Niccolò Tartaglia

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Tartaglia, Niccolò


Born circa 1499 in Brescia; died Dec. 13 or 14, 1557, in Venice. Italian mathematician.

Tartaglia wrote on a number of subjects, including problems in mathematics, mechanics, ballistics, geodesy, and fortification. In his Nova scientia (A New Science), which appeared in 1537, he showed that the trajectory of a projectile is a parabola and that the range of a projectile is greatest when the angle of projection is 45°. Another important work is General trattato di numen et misure (General Treatise on Numbers and Measures), which was published in six parts between 1556 and 1560. It contains extensive material on problems of arithmetic, algebra, and geometry. The name of Tartaglia, along with that of G. Cardano, is associated with the development of a method for solving cubic equations.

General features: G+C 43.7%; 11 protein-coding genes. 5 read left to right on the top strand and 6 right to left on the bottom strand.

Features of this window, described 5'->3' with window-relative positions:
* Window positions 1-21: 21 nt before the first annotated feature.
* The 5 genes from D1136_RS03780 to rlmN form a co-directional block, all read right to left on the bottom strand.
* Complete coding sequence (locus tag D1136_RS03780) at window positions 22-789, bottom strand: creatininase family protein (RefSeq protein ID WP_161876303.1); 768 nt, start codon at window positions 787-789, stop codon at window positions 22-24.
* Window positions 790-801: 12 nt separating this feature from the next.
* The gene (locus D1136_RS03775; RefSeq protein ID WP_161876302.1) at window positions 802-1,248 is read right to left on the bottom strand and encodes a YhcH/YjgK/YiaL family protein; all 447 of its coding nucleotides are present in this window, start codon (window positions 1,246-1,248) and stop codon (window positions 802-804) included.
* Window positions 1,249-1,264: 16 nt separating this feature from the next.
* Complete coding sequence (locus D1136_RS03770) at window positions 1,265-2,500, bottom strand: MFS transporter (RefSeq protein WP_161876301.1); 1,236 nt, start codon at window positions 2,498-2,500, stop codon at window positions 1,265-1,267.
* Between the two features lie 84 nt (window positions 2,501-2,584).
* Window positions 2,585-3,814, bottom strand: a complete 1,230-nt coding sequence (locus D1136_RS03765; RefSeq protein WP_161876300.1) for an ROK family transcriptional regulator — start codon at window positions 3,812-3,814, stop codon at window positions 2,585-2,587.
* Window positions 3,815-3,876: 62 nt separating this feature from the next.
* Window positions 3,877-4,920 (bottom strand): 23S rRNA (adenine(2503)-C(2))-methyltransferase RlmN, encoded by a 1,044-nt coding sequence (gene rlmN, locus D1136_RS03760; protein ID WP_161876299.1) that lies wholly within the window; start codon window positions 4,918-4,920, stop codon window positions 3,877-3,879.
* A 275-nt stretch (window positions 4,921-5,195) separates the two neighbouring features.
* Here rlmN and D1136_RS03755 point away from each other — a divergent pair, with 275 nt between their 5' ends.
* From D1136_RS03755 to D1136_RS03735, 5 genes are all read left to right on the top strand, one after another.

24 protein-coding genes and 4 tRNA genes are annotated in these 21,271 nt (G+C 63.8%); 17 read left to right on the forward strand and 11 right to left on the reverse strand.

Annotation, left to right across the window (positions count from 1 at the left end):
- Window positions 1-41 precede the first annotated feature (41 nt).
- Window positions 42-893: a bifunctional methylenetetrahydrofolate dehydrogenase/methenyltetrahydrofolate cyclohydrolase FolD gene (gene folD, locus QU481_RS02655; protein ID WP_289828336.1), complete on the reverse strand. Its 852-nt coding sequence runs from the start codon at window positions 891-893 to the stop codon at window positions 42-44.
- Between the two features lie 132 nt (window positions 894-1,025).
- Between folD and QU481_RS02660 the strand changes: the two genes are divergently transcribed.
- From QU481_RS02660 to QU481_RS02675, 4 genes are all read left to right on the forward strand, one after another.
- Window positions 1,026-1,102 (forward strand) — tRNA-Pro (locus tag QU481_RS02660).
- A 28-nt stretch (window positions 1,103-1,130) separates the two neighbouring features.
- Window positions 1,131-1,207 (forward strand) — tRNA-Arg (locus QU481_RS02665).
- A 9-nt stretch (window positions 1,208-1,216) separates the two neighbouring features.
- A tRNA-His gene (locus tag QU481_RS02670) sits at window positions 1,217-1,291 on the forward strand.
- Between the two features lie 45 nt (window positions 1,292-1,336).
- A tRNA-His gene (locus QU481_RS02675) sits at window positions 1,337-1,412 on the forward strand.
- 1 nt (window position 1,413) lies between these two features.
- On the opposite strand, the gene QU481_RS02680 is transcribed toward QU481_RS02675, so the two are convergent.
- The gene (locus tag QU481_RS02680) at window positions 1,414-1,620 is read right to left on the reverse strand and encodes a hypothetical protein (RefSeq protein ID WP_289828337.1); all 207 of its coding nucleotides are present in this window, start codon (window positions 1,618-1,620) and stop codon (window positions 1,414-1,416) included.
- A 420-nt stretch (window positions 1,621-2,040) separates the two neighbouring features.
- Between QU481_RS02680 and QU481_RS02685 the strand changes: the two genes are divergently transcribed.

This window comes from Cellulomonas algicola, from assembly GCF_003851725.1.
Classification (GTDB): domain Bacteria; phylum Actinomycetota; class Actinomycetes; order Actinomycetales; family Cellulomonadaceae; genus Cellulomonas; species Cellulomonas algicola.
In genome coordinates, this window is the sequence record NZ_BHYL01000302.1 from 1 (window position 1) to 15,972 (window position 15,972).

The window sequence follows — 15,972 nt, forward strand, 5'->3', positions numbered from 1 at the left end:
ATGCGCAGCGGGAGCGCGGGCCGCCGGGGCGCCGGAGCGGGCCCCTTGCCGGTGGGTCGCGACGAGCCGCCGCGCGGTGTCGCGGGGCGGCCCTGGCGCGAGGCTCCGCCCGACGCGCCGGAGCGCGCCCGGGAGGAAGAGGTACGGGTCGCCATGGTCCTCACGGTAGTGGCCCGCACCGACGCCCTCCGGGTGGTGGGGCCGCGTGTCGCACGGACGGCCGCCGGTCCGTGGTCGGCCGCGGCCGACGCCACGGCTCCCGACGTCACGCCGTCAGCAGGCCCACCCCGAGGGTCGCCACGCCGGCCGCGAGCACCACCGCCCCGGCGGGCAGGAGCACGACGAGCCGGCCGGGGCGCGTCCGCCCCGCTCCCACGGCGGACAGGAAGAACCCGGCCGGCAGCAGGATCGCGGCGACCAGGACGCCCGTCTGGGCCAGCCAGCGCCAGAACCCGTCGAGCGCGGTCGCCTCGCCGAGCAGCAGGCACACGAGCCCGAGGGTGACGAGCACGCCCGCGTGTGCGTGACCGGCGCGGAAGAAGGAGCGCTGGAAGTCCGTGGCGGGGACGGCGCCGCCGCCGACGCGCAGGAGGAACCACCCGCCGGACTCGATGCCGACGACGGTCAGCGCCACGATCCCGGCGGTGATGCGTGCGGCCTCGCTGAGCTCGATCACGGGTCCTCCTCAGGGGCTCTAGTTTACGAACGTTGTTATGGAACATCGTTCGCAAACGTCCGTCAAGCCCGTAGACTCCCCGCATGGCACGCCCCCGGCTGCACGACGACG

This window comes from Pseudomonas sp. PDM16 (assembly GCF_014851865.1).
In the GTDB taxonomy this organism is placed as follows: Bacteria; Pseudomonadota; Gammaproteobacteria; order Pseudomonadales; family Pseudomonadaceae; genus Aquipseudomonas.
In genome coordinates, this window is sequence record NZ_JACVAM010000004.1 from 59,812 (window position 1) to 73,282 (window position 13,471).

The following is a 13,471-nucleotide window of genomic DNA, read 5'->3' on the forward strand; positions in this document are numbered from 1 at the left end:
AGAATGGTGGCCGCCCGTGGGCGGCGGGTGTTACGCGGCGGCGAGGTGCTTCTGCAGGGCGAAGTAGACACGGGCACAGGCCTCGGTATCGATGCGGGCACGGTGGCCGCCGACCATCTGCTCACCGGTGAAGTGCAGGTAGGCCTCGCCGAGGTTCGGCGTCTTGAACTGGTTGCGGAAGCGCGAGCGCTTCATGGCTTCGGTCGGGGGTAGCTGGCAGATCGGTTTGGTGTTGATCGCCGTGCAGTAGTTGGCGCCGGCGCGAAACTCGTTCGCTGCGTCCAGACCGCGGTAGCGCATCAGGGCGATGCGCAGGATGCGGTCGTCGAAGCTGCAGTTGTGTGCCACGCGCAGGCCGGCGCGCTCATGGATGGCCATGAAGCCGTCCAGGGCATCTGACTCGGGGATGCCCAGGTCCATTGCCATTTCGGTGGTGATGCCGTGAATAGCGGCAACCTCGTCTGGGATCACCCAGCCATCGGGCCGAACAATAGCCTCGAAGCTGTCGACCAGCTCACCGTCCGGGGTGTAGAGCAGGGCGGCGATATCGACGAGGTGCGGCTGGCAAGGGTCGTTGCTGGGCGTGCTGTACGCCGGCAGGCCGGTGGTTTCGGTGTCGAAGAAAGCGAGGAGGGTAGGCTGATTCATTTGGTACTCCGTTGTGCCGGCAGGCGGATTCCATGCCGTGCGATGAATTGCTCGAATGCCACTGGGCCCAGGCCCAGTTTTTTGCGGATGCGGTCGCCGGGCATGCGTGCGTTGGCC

Istoriia matematiki s drevneishikh vremen do nachala XIX stoletiia, vol. 2. Moscow, 1970.
References in periodicals archive ?
Sixteenth-century mathematicians Girolamo Cardano and Niccolo Tartaglia argued over the invention of cubic equations, ending when Tartaglia allegedly turned over Cardano to Spanish inquisitors.
In "Galileo Engineer: Art and Modern Science," Wolfgang Lefevre argues, contra Koyre, that Galileo's science was intimately linked to the world of mechanics and engineers and that there was no substantial difference between Galileo and figures such as Niccolo Tartaglia, Giovanni Battista Benedetti, and Guidobaldo del Monte.